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And finally today, we’ve got a grab-bag of really fascinating posts from the weekend looking at elements of specific MMORPGs.
We’re heavy on the information today, with a detailed guide to Guild Wars 2’s PvE content and a great look at EVE developer CCP’s new MMOFPS, DUST. But we’ve also got some speculation and some hard thinking to round everything off!
- Aly gives us a great guide to getting the best from Guild Wars 2’s PvE content – did you know that Hearts are far from the be-all and end-all of it? – “Hearts do not provide the bulk of PvE content. They are a familiar, static element that provides guidance and leads you toward many (but not all) dynamic events. I find it helps to think of hearts as training wheels. “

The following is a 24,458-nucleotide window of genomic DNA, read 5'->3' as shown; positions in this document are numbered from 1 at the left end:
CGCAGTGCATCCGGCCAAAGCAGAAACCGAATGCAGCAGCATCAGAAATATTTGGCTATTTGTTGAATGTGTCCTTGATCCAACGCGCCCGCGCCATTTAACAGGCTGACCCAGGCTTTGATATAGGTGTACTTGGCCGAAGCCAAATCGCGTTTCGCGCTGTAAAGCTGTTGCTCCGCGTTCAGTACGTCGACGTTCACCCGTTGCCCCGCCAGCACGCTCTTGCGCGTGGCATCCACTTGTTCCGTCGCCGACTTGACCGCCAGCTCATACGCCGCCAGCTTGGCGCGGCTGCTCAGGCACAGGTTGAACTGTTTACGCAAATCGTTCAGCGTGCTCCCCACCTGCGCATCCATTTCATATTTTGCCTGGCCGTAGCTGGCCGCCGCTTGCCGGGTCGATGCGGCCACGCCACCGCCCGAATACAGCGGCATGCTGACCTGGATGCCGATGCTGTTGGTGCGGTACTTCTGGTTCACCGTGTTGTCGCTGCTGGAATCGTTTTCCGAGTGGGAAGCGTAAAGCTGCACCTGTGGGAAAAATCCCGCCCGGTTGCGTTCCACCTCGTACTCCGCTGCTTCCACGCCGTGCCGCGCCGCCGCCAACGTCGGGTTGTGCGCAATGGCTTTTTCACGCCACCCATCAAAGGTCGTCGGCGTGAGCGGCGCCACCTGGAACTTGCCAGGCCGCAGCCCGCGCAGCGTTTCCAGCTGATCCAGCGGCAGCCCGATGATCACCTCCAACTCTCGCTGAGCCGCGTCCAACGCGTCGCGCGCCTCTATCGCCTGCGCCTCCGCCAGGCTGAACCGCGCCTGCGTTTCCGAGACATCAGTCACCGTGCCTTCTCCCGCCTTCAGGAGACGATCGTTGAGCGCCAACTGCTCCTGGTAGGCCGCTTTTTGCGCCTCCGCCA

- Chris at Game By Night writes up a very interesting two-part post looking at the upcoming EVE Online-universe MMO shooter, DUST – Part 1, part 2 – ” The game is incredibly punishing to new players, more so than any shooter I’ve played.”
- Justin Olivetti looks forward, and makes some pretty plausible-sounding predictions of LoTRO’s expansion roadmap over the next few years – “LotRO’s final expansion will conclude our great tour of Middle-earth by taking us as far from the safe lands of Eriador as possible: Rhun. Why Rhun? Why not just end the game or give us the Scouring of the Shire (which I think is going to be a skirmish)? Because the map, that’s why.”
- And Reliq thinks hard about a problem most WoW players will recognise – the situation where you’re immediately judged incompetent in LF* based on the flimsiest evidence – “Once someone forms a judgement of a person, it’s difficult to get that person to retreat. They’ll hold onto their opinion like a rabid dog, no matter how hard you hit them around the head with your logic shovel.”